In the JournalsPerspective

‘Sentinel chickens’ implicate Florida Panhandle as epicenter for Eastern equine encephalitis virus in US

Suman R. Das, PhD
Suman R. Das

An analysis of “sentinel chickens” implicated the Florida Panhandle as the likely epicenter for Eastern equine encephalitis virus, or EEEV, in the United States, according to findings reported in The American Journal of Tropical Medicine and Hygiene.

Suman R. Das, PhD , associate professor of medicine at Vanderbilt University, told Infectious Disease News that EEEV has been “lurking” in the U.S. for more than a decade, and that sporadic outbreaks of the mosquito-borne disease have been reported. Although only 70 cases of EEEV have been reported in humans since 2008, the disease is associated with a high mortality rate and requires intensive surveillance, according to a press release

“EEEV is the deadliest virus we can potentially be exposed to in the United States, with a mortality rate at about 30% to 40%, and severe neurological sequelae in the survivors,” Das said. “This could be the next ‘Disease X’ that the WHO has been warning us about, and we should definitely be closely keeping track of this virus.”

Das and colleagues analyzed blood samples from thousands of chickens used by state health officials in Florida from 2005 to 2016 to investigate transmission patterns and characterize the epidemiological and evolutionary dynamics for EEEV.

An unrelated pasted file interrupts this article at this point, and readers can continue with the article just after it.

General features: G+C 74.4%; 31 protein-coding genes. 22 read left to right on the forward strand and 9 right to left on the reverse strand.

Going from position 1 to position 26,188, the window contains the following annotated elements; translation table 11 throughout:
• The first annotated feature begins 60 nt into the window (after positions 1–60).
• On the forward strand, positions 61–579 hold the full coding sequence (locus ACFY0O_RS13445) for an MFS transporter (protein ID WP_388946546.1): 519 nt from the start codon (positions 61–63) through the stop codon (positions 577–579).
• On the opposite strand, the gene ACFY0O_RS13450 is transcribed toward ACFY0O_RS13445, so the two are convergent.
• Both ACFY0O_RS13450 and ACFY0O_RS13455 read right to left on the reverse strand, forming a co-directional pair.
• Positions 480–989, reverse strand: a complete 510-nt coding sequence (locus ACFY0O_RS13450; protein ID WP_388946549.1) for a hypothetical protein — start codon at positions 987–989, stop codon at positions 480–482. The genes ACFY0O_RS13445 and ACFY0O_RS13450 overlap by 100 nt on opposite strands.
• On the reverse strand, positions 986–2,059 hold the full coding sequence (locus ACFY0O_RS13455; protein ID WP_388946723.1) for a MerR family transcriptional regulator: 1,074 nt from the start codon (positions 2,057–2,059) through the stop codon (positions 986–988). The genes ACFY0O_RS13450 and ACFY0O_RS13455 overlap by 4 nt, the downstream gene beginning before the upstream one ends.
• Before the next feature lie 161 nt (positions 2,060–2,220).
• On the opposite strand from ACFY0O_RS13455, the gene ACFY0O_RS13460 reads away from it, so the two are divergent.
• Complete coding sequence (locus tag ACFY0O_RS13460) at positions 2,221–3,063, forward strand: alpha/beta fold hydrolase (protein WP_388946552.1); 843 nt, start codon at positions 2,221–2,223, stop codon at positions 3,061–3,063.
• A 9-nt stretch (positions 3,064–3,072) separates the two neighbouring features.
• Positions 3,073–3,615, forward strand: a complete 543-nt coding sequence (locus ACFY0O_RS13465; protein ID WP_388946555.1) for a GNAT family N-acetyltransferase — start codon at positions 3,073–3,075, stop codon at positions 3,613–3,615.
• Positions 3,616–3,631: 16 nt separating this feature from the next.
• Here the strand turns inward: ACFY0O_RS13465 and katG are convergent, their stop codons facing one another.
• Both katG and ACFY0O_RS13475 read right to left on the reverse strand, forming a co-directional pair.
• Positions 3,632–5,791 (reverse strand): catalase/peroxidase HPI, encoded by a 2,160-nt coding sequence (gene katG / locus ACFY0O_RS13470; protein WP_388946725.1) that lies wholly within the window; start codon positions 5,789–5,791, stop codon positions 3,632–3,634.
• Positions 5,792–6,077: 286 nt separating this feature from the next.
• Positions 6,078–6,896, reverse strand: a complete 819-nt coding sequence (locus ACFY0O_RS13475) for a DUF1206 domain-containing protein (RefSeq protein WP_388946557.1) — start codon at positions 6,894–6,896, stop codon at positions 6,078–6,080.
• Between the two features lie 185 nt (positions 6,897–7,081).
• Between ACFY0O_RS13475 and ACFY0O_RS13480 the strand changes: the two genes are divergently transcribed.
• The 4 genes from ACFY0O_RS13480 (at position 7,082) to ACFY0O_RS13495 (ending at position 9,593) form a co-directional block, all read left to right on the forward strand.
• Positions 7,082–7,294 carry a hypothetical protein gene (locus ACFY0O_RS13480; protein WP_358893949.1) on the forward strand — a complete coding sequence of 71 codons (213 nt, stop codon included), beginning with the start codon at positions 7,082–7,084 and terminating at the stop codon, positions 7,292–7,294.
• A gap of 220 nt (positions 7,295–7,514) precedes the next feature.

Photo of chickens 
Researchers monitored thousands of chickens in Florida for Eastern equine encephalitis virus.
Source: Adobe Stock

“Sentinel chickens are serving, as some say, as a ‘canary in the coal mine‘ in helping us track the activity of these pathogens in Florida,” Das explained.

According to a news release, although chickens can be infected with EEEV, they do not get sick or transmit the disease.

The study revealed extensive genetic diversity as well as spatial dispersal of EEEV within Florida. Additionally, Das and colleagues observed more clustering of the disease in the Panhandle region. The findings, they said, indicate that EEEV is present year-round in the Florida Panhandle and that the region could be “seeding” EEEV epizootics in the rest of the state and the Northeastern U.S.

“We have previously shown Florida to be the source of the Northeastern outbreaks. Now based on the sentinel and virus genome sequencing data, we show the Florida Panhandle and to some extent South or South Central Florida, have year-round activity and overwintering,” Das concluded. “Eradication of EEEV in these regions will potentially significantly curtail EEEV activities.” – by Marley Ghizzone

Disclosures: Suman reports no relevant financial disclosures. Please see the study for all other authors’ relevant financial disclosures.

Suman R. Das, PhD
Suman R. Das

An analysis of “sentinel chickens” implicated the Florida Panhandle as the likely epicenter for Eastern equine encephalitis virus, or EEEV, in the United States, according to findings reported in The American Journal of Tropical Medicine and Hygiene.

Suman R. Das, PhD , associate professor of medicine at Vanderbilt University, told Infectious Disease News that EEEV has been “lurking” in the U.S. for more than a decade, and that sporadic outbreaks of the mosquito-borne disease have been reported. Although only 70 cases of EEEV have been reported in humans since 2008, the disease is associated with a high mortality rate and requires intensive surveillance, according to a press release